Matt Gingell wrote:
> On Sun, 30 Apr 2000, Michael S. Lorrey wrote:
> >Additionally, there is no problem with making a runtime that disallows
> >(or allows the user to disallow) certain types of system functions, just
> >as Java does. So the only security hole is due to the release of an
> >unready implementation. That is a typical Microsoft fault, premature
> >releasing things. I'm sure that many of those suffering from Bill-envy
> >will extend that failure to his personal life.
> It's quite a bit deeper than that. The ActiveX security philosophy is based on
> authentication certificates - you trust the program because you know who the
> author was. In Java, you trust the program because it runs in an emulated sand
> box and can not possibly do things the vm won't let it do.
> What an ActiveX program can do isn't a function of the ActiveX runtime, it's a
> function of what the operating system does when an executable program accesses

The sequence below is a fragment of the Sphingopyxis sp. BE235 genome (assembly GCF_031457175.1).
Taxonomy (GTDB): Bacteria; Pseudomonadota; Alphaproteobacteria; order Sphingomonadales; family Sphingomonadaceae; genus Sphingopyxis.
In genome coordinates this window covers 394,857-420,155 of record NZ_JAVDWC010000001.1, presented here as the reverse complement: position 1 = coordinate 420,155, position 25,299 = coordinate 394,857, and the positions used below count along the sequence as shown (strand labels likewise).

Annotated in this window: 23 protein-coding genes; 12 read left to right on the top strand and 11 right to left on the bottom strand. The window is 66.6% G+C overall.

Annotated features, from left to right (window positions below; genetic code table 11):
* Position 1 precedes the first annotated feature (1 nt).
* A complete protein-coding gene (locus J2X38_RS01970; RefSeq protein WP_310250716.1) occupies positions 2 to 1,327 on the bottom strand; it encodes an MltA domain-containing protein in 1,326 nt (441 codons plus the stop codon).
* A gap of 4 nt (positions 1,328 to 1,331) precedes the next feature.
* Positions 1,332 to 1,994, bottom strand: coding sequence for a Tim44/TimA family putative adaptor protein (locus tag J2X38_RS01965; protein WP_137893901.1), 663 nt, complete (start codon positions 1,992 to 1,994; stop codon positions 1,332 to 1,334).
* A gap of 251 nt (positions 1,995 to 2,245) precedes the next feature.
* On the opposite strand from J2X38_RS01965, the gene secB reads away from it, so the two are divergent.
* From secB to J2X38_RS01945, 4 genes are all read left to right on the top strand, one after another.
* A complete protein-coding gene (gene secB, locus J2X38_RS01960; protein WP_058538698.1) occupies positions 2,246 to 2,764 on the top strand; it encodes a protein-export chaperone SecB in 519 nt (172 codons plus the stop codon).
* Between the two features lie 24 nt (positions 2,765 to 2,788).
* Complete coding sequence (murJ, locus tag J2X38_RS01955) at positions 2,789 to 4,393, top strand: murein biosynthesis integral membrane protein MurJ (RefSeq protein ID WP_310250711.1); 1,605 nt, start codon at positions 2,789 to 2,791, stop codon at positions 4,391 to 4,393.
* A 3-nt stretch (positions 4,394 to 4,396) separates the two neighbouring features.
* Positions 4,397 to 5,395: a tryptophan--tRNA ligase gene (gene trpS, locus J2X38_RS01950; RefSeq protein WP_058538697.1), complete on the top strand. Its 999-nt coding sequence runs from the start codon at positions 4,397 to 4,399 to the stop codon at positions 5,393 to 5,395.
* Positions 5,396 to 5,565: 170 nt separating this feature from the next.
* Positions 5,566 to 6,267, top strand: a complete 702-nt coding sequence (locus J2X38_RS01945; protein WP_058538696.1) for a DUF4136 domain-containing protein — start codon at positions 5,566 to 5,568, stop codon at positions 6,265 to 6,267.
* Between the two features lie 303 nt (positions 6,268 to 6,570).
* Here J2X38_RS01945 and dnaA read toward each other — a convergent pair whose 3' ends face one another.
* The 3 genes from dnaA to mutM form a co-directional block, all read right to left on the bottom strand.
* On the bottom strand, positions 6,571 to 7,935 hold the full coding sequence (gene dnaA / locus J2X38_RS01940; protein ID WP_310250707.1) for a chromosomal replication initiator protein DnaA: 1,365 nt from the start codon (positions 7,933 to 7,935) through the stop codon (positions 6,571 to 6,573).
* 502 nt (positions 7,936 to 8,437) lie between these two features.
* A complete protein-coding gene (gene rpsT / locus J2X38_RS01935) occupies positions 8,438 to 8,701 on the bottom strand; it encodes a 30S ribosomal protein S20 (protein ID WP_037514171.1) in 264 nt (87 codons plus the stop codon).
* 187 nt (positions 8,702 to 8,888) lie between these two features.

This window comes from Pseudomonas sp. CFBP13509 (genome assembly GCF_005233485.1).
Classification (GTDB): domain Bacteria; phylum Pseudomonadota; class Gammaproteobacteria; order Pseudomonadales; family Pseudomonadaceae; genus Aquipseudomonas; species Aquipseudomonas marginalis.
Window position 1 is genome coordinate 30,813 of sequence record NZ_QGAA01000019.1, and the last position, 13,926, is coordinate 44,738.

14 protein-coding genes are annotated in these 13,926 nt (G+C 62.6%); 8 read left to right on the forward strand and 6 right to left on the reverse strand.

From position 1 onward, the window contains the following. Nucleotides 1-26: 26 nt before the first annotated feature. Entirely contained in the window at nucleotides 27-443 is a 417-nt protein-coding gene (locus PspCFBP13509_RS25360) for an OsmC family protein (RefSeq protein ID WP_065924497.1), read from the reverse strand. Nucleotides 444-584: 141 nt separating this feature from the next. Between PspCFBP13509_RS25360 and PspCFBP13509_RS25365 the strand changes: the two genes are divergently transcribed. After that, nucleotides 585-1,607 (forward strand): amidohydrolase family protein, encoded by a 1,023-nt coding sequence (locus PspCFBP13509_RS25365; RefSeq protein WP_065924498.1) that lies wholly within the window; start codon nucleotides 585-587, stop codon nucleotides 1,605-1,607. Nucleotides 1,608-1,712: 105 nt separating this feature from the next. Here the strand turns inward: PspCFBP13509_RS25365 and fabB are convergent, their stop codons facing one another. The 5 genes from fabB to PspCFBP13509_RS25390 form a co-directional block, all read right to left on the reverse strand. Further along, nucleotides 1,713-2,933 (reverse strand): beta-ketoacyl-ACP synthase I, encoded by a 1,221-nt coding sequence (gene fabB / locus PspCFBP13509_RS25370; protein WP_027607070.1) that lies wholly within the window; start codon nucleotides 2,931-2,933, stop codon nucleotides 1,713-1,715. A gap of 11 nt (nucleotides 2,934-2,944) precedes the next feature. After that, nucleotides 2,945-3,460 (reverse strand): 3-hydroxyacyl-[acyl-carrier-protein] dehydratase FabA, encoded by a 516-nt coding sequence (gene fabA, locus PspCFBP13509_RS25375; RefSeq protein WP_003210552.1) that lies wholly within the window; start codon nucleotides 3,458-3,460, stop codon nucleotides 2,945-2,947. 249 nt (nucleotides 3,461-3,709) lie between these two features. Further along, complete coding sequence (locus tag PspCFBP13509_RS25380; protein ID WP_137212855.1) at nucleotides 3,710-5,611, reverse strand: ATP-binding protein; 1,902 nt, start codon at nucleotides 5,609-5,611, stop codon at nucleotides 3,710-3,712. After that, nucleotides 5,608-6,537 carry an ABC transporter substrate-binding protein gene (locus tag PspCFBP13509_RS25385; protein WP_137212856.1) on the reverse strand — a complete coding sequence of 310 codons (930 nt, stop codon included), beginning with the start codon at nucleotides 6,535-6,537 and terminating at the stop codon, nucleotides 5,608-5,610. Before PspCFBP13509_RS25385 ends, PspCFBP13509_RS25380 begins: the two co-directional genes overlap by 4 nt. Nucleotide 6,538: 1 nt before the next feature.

> one of the kernel interfaces. So far as I know, there's no system in Win95
> for running programs with some particular set of privileges. Making ActiveX
> programs as safe and flexible as Java programs would require a substantial
> amount of operating system support, and it's a bit misleading to suggest 'the
> only security hole is due to the release of an unready implementation.'
Windows is not incapable of priviledge levels or access restrictions. It
is merely installed by the typical user without any. That is a matter of
laziness rather than lack of capability. Any proper and secure ActiveX
installation should allow you to set up such security (which would also
alleviate a lot of the other security holes typical of windows use to
access the internet.)
However, lets say you create a runtime to run ActiveX on a linux/unix
environment. Because that environment specifically allows priviledge
levels and access restrictions, you can build this capability into the
runtime, such that it can interpret an ActiveX applet as being a user,
group, or world level of access, and ban root from executing ActiveX.
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